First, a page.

As a European -- one albeit from Northern Europe -- "processed" foods in our part of the world are luckily void of most of the chemicals you'll find in off-the-shelf products in America--by law. <br /><br />That's why I love the Italian tuna -- and even salmon. Try putting that with the panna recommended in this article over pasta. Buonissimo!!
 
Stefania O. April 8, 2016
I loved this article! I grew up in an Italian household with Italian parents, born in Italy - and not a badabing-chicken-parm-spray-tan Jersey shore type of deal either. I still loved this article. I think the author knows full well that you can cook a quick dish just as easily as you can pick up one of these frozen packs or "scatolette" - but the point she's making is that Italy, just like the rest of us, isn't above stocking its market shelves with convenience items like Simmenthal or tuna mix-ins or yes- even frozen lasagne. And - a little bias here - I'd take a frozen Italian something over a frozen American something any day. But that's just me! This made me smile and brought back the warm-and-fuzzies from my summers in Italy at my aunt's house, eating all kinds of incredible homemade dishes. And, yes - even a scatoletta or two, or a frozen spinacina patty when she was just too damn tired from cranking out all that deliciousness. Even the best chefs need a break. Nice work Rebecca :)
 
Michele C. April 8, 2016
As Italian, when I read Food52 promoting something related to Italian cuisine, I expect to read articles regarding the quality of the raw materials, the attention for the details and the importance to eating healthy while enjoying great dishes. The promotion of that "food-like" substances (as correctly defined by another reader) is the evidence that there is much more to do to promote and spread the understanding of the products made by reputable artisans and certified denominations, and to defend them from poor-quality imitations. A country’s cuisine exists in the memories of their people and in those who have passed along their food knowledge and wisdom for centuries. Oftentimes transforming “poor” or marginal ingredients into masterpieces of taste and good health. Saving "5 minutes" of time to prepare some frozen pasta, when it takes, literally 7 minutes to make a spectacular linguine di pasta Gragnano with cherry tomatoes and basil, it is not worth it, in my opinion. <br />BTW....while these products are still easy to find on the shelves of our grocery stores, as a matter of fact most of them are not commercialized that much anymore (they were in the 80ies...). Luckily people are getting aware of the fact that to cook well and healthy doesn't require a masterchef....not a shortcut in the frozen department of the food shop.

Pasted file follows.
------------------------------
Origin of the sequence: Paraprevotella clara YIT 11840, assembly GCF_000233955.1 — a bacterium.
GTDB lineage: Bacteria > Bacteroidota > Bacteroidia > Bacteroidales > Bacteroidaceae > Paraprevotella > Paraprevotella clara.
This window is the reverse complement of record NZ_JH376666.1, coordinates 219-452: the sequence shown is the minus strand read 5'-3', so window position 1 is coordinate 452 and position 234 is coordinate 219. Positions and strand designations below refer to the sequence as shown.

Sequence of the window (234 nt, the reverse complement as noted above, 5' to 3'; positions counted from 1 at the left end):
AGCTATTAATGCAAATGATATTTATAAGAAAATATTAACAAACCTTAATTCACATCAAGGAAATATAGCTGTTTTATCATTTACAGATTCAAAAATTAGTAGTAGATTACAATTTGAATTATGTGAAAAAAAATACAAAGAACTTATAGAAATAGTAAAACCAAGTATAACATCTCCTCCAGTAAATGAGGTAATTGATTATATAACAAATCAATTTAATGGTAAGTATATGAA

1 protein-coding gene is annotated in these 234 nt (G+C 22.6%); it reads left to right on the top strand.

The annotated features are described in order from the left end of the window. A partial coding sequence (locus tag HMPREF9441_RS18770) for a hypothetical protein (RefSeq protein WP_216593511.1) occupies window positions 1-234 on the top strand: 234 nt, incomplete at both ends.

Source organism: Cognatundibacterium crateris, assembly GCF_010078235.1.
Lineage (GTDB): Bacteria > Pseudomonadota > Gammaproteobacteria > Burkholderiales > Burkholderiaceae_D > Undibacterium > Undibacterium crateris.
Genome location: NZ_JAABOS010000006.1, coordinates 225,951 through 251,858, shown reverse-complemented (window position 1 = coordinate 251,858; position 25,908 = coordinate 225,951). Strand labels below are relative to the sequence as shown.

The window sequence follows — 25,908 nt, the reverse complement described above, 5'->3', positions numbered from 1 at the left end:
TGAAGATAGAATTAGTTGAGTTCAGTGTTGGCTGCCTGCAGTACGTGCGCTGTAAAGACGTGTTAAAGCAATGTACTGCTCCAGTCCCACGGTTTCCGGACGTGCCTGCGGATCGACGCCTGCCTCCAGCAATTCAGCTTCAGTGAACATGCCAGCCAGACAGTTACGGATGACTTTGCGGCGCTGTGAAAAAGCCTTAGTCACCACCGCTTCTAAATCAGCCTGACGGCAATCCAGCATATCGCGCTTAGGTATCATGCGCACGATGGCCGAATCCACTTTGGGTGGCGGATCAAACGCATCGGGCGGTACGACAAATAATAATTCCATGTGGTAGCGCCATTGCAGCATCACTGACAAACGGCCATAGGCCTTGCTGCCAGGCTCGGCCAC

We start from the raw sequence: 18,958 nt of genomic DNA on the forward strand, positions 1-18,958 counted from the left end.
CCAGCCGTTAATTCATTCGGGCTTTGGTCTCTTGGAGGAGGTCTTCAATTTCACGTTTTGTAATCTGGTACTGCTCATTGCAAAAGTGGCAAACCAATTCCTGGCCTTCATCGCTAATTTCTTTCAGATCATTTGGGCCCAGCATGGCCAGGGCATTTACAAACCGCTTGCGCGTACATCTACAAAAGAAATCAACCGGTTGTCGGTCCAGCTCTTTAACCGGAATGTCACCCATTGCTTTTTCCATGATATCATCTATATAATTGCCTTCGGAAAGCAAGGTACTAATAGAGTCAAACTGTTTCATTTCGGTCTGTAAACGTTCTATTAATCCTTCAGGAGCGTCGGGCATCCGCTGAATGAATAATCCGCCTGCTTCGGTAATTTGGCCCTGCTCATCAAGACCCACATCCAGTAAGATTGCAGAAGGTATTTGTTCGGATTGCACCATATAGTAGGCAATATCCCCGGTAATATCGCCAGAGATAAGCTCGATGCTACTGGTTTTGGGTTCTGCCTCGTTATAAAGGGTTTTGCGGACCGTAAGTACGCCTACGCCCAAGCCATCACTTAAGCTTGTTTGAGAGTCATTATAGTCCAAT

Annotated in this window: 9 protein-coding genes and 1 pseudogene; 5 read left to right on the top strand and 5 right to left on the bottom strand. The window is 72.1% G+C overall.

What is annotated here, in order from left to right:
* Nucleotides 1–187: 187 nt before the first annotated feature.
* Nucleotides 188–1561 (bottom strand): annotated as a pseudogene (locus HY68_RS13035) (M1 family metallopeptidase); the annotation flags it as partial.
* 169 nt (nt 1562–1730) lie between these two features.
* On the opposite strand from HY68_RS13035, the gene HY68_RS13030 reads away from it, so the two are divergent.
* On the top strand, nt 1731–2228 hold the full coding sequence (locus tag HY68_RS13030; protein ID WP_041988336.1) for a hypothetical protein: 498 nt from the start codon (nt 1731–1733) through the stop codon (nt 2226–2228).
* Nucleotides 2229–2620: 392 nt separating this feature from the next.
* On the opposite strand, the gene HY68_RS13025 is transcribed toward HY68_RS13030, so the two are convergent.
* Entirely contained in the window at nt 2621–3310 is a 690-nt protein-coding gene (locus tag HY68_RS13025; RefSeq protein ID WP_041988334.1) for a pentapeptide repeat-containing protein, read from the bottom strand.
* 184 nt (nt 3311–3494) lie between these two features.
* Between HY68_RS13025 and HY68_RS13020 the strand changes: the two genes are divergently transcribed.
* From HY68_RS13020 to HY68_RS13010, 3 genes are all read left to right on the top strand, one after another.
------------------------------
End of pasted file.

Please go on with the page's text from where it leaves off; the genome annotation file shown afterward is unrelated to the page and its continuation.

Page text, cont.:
MaryLouise T. April 7, 2016
Boh! These are not foods; they are food-like substances, mostly sugar.
 
carswell April 7, 2016
I've used the little boxes of cream sauce - the porcini is my favourite. From my own trip to Italy - when you can lay your hands on the little round amaretti cookies it's wise to stock up.